Federal 2020-21 Budget provides no additional ECEC support
The Sector > Policy > Federal 2020-21 Budget provides no additional ECEC focussed support measures

Federal 2020-21 Budget provides no additional ECEC focussed support measures

by Jason Roberts

October 06, 2020

The Federal Government has handed down their 2020-21 Budget in which, other than commitments made earlier in the year, contains no new measures to support the early childhood education and care ECEC sector. 


The much-anticipated announcement comes in the wake of vigorous advocacy activity from across the ECEC sector calling for a range of measures including those designed to overcome barriers to participation in ECEC post the COVID-19 pandemic, funding to develop and implement a National Early Childhood Education and Care Workforce strategy as endorsed by Education Council in December 2019 and efforts to secure a long term commitment to Universal Access to preschool funding beyond the next 18 months.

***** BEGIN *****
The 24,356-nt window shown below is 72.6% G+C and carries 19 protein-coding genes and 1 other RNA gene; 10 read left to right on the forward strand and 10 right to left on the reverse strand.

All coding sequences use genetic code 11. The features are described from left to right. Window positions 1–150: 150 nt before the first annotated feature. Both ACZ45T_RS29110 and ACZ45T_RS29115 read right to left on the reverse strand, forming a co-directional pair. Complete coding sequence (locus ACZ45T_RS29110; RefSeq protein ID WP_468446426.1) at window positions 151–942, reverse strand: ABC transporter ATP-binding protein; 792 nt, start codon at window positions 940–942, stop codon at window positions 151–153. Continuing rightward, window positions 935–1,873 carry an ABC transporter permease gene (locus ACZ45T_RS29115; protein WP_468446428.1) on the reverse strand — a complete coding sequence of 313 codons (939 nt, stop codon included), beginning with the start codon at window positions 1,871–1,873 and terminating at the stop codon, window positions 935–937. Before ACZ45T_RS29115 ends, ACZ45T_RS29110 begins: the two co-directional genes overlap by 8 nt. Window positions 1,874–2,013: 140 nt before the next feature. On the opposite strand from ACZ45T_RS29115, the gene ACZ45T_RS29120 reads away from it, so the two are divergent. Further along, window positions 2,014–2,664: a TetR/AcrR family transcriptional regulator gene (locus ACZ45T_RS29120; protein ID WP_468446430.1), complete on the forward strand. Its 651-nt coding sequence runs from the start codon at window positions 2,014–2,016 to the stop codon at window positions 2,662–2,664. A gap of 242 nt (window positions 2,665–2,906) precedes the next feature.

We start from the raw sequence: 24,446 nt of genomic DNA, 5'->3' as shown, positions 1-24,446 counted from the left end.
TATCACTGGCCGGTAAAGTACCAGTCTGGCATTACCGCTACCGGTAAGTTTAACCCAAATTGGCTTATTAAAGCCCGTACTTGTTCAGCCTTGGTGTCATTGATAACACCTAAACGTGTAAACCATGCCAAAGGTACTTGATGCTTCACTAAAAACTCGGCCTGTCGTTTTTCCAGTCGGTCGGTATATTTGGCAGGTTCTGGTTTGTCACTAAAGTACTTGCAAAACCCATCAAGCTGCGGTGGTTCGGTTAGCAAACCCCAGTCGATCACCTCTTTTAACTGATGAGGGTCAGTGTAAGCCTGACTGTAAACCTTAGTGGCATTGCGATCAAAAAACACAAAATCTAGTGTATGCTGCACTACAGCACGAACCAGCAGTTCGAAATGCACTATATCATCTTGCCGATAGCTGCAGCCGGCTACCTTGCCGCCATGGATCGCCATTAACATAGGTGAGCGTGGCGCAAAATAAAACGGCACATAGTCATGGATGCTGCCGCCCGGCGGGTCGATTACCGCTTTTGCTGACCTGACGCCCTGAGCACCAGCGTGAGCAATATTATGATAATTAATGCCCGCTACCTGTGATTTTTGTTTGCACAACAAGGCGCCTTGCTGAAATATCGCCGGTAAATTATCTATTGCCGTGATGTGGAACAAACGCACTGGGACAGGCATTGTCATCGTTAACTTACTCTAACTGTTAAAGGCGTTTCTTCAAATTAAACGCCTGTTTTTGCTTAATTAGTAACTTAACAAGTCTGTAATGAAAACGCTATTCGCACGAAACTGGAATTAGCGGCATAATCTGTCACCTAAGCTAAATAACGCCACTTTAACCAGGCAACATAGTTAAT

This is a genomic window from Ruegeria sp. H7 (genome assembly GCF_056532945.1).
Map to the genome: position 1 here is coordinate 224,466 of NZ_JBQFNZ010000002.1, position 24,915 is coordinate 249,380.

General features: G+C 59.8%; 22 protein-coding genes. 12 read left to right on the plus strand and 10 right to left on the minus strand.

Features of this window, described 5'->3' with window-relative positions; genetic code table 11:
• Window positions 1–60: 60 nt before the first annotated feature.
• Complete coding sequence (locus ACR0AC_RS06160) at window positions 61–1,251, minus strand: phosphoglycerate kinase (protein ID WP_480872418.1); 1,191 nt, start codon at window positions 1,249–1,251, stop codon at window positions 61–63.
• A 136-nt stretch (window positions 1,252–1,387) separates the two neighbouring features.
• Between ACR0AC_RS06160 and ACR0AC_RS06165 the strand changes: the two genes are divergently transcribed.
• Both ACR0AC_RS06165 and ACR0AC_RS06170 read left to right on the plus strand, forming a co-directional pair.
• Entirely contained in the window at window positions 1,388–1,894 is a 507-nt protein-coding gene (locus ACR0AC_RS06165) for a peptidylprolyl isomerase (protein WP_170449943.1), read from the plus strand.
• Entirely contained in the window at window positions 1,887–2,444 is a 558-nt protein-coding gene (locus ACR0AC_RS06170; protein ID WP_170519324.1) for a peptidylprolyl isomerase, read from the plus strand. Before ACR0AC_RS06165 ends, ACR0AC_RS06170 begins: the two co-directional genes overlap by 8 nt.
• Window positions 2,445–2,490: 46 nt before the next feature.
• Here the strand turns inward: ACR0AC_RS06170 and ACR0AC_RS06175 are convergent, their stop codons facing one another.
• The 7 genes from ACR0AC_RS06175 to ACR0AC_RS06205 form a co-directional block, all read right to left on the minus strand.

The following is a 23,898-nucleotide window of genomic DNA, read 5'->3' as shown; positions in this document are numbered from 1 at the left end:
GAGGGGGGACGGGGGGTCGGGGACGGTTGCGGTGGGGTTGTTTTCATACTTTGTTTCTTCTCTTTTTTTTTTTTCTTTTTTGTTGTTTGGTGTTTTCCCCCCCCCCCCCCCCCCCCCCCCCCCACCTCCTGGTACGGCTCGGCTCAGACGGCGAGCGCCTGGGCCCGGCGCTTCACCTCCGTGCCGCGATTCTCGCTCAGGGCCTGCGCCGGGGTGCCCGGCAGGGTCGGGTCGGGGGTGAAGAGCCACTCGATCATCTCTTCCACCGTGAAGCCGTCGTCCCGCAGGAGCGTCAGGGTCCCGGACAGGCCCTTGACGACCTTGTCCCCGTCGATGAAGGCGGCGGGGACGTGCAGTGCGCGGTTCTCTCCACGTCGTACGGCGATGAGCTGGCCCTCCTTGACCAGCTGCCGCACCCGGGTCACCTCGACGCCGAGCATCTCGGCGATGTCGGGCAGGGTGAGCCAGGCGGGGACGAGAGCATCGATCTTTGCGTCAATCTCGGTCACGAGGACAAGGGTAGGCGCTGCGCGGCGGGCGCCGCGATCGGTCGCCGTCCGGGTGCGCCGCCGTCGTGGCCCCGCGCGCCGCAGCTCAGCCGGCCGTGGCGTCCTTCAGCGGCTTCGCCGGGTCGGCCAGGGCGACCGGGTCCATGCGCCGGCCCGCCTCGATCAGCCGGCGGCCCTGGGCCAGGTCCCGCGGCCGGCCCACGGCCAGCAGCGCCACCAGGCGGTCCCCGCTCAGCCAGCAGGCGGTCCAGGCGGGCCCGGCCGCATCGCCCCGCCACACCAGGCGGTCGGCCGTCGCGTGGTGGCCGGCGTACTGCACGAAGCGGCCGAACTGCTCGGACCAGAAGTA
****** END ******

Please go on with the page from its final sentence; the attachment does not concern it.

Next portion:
Within the budget itself the following key entries for ECEC have been included all of which are measures previously announced or enacted:


  • COVID-19 Response Package – child care – Victorian recovery payments and other support measures in which payments of $314.2 million have been committed to services for the 2020-21 period from the 28 September to 21 January 2021 following $51.7 million extended during the Stage 4 lockdown.
  • National Partnership Agreement on Universal Access to Early Childhood Education —extension in which $458.3 million has been allocated to the 2020 and 2021 calendar years and to fund the National  Early Childhood  Education and  Care  Collection in early  2022.
  • New Arrangements for the Child Care Subsidy and the Additional Child Care Subsidy all of which capture changes to the CCS legislation passed by the Senate in December 2019 that will yield net savings of $1.7 million over five years. 


In a statement, Education Minister Dan Tehan MP said “Child care services are vital for so many parents and their children. In 2020-21, the Government will pay approximately $9 billion in Child Care Subsidy payments. Due to the means-tested nature of the subsidy, families who have lost income or work during the COVID-19 pandemic and continue to use care will receive a higher level of subsidy.”

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